Lullabies and talk-back: modern baby monitors


Hamburg : Small getaways can mean a lot to new parents, even if it's as simple as going next door for a glass of wine. But who's going to watch baby while you're taking a break?

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If there's no babysitter available, a baby monitor might be just the thing for you. Monitors can vary in cost from 50 euros to 200 euros and upwards depending on the functions they offer and the technology inside.

For example, Philips has a model that works with the same DECT technology it puts in its telephones. That gives them much better sound, says Philips spokeswoman Julia Bouwman: "There's no static or clicking."

Additionally, DECT models cannot be eavesdropped upon. Of course, that pushes the price up a little … starter models go for at least 80 euros.

But there's a large variety in models with offerings from other companies like Chicco, Vivanco, Hartig & Helling, Fisher Price and Hama. One major difference between models is their transmission ranges.

Some can reach up to 300 metres and further. Some devices broadcast lullabies. Some have visual signals like lights to indicate when a baby is making noise – a good idea if background noise, like a party, might make it hard to hear the monitor.

Some monitors broadcast images as well as sounds, like the BC-439 Video from Hama. It also works at night, thanks to built-in infrared lighting. According to the manufacturer, its monitor broadcasts colour pictures during the day and black and white pictures in night- time mode.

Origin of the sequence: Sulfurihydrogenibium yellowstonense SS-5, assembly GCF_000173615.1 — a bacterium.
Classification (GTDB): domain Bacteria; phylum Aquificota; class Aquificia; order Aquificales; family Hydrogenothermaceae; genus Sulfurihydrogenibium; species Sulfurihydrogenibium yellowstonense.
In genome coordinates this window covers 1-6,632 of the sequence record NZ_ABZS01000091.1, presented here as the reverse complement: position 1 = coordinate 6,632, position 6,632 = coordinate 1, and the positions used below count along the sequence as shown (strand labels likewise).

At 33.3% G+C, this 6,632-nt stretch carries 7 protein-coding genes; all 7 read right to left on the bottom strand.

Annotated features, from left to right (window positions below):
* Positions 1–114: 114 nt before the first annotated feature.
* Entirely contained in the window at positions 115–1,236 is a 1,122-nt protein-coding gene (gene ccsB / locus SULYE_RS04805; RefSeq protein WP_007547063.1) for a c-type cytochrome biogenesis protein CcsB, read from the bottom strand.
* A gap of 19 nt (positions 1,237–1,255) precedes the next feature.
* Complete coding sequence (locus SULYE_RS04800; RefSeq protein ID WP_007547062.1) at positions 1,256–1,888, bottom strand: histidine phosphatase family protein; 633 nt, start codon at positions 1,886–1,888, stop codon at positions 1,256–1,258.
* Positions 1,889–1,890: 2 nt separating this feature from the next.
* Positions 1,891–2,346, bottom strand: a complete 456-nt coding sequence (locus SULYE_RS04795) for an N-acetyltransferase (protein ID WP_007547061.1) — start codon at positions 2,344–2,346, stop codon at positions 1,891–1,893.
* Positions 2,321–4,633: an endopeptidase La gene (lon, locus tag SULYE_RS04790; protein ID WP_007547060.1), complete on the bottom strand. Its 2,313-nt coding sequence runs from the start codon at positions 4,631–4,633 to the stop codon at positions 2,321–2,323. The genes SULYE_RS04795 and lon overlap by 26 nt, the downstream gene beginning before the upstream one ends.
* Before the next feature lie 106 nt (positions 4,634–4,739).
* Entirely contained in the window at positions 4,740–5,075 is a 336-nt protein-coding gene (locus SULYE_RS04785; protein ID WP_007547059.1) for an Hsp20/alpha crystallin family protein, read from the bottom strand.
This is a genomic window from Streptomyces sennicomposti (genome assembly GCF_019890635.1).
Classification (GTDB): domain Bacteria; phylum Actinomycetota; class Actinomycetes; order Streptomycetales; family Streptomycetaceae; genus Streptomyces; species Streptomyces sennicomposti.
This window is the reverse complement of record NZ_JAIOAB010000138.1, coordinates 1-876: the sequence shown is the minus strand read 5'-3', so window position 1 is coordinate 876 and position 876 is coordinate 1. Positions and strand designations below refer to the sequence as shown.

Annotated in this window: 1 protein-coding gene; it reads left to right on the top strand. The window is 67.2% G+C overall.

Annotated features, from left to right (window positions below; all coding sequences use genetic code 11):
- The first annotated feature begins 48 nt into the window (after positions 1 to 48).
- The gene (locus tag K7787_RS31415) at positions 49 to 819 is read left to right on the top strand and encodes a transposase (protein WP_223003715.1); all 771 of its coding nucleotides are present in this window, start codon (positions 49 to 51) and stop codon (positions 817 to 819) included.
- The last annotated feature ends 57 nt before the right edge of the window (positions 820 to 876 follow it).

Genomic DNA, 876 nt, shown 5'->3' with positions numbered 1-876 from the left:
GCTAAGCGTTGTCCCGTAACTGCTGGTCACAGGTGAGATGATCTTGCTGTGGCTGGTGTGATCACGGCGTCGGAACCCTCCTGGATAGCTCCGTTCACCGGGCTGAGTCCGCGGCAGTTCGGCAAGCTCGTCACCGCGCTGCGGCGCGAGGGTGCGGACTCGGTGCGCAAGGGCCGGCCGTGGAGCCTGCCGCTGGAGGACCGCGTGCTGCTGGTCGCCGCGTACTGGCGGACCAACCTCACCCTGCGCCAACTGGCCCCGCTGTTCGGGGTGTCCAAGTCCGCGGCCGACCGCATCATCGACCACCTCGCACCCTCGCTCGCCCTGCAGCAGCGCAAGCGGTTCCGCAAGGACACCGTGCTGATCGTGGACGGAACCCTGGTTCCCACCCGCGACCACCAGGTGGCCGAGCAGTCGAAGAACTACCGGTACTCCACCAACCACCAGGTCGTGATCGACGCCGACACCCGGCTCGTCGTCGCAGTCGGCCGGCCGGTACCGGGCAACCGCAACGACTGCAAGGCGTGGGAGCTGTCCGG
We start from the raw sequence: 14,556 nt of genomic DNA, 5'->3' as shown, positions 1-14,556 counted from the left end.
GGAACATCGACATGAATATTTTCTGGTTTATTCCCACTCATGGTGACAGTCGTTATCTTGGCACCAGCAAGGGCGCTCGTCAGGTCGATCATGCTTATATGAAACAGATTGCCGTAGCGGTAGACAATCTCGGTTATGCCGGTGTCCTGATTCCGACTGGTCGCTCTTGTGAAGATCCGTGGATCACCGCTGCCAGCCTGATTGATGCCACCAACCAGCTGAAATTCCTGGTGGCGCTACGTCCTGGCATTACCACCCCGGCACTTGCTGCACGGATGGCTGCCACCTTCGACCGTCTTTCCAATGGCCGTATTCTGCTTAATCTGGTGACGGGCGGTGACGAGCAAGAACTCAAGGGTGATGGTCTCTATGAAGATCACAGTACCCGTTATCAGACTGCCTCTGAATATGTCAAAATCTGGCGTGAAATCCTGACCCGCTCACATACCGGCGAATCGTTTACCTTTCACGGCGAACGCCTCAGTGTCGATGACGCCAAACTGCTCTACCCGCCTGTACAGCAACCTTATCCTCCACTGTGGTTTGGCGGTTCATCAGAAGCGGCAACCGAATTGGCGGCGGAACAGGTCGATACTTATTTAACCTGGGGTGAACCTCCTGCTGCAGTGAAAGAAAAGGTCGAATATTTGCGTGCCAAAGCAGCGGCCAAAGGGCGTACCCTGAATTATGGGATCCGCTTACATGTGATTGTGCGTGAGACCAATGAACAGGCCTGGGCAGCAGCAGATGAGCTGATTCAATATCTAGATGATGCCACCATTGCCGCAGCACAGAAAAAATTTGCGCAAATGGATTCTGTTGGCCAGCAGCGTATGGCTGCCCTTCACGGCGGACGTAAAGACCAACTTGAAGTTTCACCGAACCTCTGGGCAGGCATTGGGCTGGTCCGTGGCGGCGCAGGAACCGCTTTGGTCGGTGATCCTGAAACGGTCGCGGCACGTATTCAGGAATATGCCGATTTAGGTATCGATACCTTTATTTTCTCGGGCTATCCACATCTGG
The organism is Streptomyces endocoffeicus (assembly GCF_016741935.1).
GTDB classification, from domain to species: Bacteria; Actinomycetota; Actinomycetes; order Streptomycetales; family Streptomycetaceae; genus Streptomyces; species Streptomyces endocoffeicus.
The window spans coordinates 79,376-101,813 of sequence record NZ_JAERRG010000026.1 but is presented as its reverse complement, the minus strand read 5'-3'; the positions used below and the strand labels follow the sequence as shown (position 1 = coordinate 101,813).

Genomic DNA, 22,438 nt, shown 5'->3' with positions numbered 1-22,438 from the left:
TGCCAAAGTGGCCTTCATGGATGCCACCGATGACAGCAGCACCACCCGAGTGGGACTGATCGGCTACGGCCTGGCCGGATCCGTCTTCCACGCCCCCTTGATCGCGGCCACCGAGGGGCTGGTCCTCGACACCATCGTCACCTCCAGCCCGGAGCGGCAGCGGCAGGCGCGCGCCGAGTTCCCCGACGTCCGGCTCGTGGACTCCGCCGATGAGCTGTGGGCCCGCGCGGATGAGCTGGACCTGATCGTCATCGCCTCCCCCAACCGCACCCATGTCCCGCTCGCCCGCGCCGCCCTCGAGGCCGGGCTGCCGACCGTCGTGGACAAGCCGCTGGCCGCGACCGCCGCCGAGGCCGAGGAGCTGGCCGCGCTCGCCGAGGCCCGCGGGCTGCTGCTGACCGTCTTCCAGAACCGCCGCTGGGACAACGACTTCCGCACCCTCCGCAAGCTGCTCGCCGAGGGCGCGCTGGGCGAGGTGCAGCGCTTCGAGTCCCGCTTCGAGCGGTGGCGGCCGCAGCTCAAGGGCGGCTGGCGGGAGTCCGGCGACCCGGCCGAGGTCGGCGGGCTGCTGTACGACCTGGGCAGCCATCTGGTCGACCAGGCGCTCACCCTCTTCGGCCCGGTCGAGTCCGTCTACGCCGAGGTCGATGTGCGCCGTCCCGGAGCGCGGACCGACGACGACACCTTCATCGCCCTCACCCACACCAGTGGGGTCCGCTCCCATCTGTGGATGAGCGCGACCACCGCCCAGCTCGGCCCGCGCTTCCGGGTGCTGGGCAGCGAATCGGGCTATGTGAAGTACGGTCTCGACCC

Since video functions require more energy than simple audio transmissions, check to make sure the battery life is adequate before investing in a particular model.

Oko-Test (Eco-Test), a Frankfurt-based magazine, studied 23 monitors in its 2007 Annual publication. Testers were most interested in the effects of the monitors' electromagnetic transmissions on children.

They were most suspicious of DECT devices, which, unlike analog models, use pulsed transmission, which could pose a health hazard. However, there is no scientific evidence of this and many experts are sceptical of the alleged dangers.

Those concerned about the effects of signals on their babies should put the monitor as far away from the crib as possible, since transmission intensity drops drastically after two metres, according to Oko-Test.

Another tip: set the monitor's sensitivity level so it only activates when it registers sound. That can help calm parents' nerves and reduce worries about electromagnetism, since the device only broadcasts when it picks up sounds.

Bebetel has a monitor that works without any kind of broadcasts. It gets plugged directly into a telephone jack. If it picks up any noise, parents are alerted, either by landline, mobile phone or pager.

However, there is a downside to baby monitors. "Parents should not rely too much on technology," says Edith Wolber of the Karlsruhe- based Association of German Midwives.

She says people are relying too much on technology when small children are really better off not being left alone, monitor or no. "That's why I find a real babysitter better."

Plus, children under one-year-old can accompany parents to neighbourhood parties, so long as there's a spot for them to nap.